Constituent Spotlight: Beverly Rogers
Caregiver extraordinaire offers her brand of ‘Homebaked Wisdom’ to fellow journeyers
Beverly Rogers vowed 41 years ago to love her husband “in sickness and in health.” She considered it an unbreakable commitment before God.
So as her husband Amos descended “down the rabbit hole” of Alzheimer’s over 12 difficult years, Beverly lovingly cared for him every step of the way. She also founded an Alzheimer’s support group for other caregivers because she knew they needed a lot of help, guidance and fellowship from those traveling the same road.
“I went to my minister at New Faith Baptist Church in Matteson,” explained Beverly, a resident of Country Club Hills. “She brought in a representative from the Alzheimer’s Association to talk to me and others with the same dilemma. “We talked about forming a support group, and I decided to start one at the church in 2008. We pray and cry together and try to show each other support. For me, the biggest piece was self-care. As a caregiver, you’re joined at the hip, so you lose your independence and the relationship you once had with that person. We also talked about grieving, because you grieve your loss from the moment of diagnosis.”
Amos passed away at the age of 71 in January, but Beverly continues to facilitate support groups. She has also become an ambassador for the Alzheimer’s Association of Illinois, advocating for Alzheimer’s related public policy issues, including research funding, prevention and care initiatives.
In November, Beverly received the 2013 Elizabeth McGown Caregiver Legacy Award for her work in motiving and inspiring others in their role as caregivers of older adults. The award is presented by mmLearn.org, a program of Morningside Ministries in San Antonio, Texas, a not-for-profit, faith-based organization that provides free online training videos for caregivers of older adults.
Beverly says one of her missions is to empower caregivers. In fact, her card reads: “Caregiver Empowerment Coach. Helping you navigate the caregiver’s journey.”
“It was important for me to be a voice for Amos and make sure he had the quality of life that I knew he deserved as he transitioned to eternity. He was on his destination and I was the porter. I wanted to make sure he was comfortable, well taken care of, and people did not mistreat him. A lot of people don’t have an advocate while they’re in the hospital, rehab or a nursing home. I want to help empower caregivers to be an advocate for someone they love. There are some things they can do to ensure that their loved one is well taken care of.”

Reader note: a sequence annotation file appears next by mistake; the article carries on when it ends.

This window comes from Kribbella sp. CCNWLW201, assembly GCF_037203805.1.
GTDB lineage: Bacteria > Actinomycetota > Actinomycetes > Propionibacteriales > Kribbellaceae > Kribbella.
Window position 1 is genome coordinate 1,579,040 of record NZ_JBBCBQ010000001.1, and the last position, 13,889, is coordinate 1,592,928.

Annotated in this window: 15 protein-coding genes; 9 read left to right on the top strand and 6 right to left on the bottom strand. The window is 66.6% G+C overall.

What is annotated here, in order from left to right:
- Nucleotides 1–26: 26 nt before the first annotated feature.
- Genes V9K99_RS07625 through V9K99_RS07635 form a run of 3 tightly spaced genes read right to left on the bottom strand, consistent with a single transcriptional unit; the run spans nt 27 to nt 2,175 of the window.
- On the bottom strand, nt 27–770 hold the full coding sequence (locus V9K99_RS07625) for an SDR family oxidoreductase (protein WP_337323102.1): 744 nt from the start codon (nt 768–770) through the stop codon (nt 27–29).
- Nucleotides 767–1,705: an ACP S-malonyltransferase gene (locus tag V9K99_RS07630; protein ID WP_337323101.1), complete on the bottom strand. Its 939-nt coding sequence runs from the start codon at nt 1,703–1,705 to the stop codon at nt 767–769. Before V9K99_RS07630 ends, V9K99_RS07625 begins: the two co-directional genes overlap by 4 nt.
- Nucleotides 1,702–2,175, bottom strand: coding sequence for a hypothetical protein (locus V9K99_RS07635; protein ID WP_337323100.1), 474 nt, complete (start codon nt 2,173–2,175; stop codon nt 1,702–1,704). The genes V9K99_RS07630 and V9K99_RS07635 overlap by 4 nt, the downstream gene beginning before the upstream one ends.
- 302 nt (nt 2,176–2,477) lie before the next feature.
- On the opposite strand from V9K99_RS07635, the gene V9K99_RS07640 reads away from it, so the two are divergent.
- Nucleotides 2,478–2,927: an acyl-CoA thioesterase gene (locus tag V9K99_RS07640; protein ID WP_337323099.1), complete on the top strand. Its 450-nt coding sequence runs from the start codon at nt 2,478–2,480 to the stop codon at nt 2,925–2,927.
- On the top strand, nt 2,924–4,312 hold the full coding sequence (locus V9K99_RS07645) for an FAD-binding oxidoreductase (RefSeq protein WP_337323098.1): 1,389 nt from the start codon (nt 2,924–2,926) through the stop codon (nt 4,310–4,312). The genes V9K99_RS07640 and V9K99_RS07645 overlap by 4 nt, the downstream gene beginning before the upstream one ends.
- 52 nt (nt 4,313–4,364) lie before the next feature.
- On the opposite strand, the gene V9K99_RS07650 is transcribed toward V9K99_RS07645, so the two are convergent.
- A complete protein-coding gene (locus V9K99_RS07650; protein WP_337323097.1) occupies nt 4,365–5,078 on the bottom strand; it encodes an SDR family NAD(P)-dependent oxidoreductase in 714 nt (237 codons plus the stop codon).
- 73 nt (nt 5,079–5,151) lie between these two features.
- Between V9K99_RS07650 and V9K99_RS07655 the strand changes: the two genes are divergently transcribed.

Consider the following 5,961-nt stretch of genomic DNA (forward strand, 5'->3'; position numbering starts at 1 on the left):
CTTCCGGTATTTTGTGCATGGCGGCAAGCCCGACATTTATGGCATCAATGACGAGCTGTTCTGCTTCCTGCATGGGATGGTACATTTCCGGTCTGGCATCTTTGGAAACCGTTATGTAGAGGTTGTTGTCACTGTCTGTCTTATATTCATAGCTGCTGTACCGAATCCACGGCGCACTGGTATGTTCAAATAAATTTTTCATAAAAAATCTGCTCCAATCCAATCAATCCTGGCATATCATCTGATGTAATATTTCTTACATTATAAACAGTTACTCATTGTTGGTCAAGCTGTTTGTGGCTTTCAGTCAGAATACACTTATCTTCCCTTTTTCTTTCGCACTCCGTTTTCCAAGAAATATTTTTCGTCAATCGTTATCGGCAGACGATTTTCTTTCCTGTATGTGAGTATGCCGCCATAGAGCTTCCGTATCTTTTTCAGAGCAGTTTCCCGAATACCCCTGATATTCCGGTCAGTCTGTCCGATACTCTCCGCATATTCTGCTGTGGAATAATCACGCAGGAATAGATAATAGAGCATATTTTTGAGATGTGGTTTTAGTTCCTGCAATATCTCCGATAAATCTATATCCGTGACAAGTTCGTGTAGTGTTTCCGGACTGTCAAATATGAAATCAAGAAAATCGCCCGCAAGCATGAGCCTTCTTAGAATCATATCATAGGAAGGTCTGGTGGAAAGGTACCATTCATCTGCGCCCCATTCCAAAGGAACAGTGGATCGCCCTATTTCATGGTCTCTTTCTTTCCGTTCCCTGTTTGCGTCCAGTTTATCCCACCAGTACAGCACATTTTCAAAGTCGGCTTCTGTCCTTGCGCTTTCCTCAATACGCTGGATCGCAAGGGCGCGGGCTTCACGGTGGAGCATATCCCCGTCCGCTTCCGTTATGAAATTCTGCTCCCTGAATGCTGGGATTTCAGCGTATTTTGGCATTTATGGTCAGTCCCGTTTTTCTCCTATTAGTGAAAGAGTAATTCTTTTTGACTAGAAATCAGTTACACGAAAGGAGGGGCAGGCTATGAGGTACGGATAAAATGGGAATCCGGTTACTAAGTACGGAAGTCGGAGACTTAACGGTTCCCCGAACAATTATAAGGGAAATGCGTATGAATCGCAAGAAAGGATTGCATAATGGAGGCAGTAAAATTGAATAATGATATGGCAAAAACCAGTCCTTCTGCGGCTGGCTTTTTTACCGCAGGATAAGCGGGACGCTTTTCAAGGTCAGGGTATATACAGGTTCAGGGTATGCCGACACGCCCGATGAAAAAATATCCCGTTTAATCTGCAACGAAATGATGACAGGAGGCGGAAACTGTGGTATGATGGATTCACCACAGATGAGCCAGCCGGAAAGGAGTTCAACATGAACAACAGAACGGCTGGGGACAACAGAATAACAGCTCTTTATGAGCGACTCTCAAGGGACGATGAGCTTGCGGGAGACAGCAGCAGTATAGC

Beverly believes the need for caregivers is increasing as a large segment of the population ages.
“I want to get us prepared for the Baby Boomers. Everyone needs to know about the 10 warning signs—whether it’s your parent or you. Families need to have their legal house in order. People without powers of attorney or a living will have the hardest time once they lose their memory and cannot speak for themselves. A caregiver then has to come in, figure out how to get past the privacy laws, take care of the paperwork, and decide whether you should go into a nursing home. If you don’t have someone who acts on your behalf, a court will end up making the decisions, or family members might fight over how you live the rest of your life.”
Caregivers also need to be wary of health care facilities, she said. That’s why she tirelessly advocates to elected officials for more quality health care for those suffering from Alzheimer’s.
“There are a lot of nursing homes, day cares and health care agencies out there, but many of them are inadequate, so seniors get taken. Some day cares say that they have activities, but seniors sit at a table and do nothing all day. There are a lot of pop-up agencies that are in it for the money.”
Beverly recently wrote a book titled “Homebaked Wit & Wisdom: The Resurrection of Common Sense.” The free e-book is available at http://www.iuniverse.com/bookstub. Enter the promo code 10600000005914.
“It’s filled with anecdotes that my sister and I grew up with, reflective thoughts, as well as thoughts about my journey with Amos.”
Beverly is the mother of two adult children, Angela Williams and Gerald Lott, and grandmother to Kyra, 4, and eight-year-old twins Desiree and Javier.
For more information on caregiver empowerment and life coaching, visit Beverly’s facebook site at B.J. Rogers.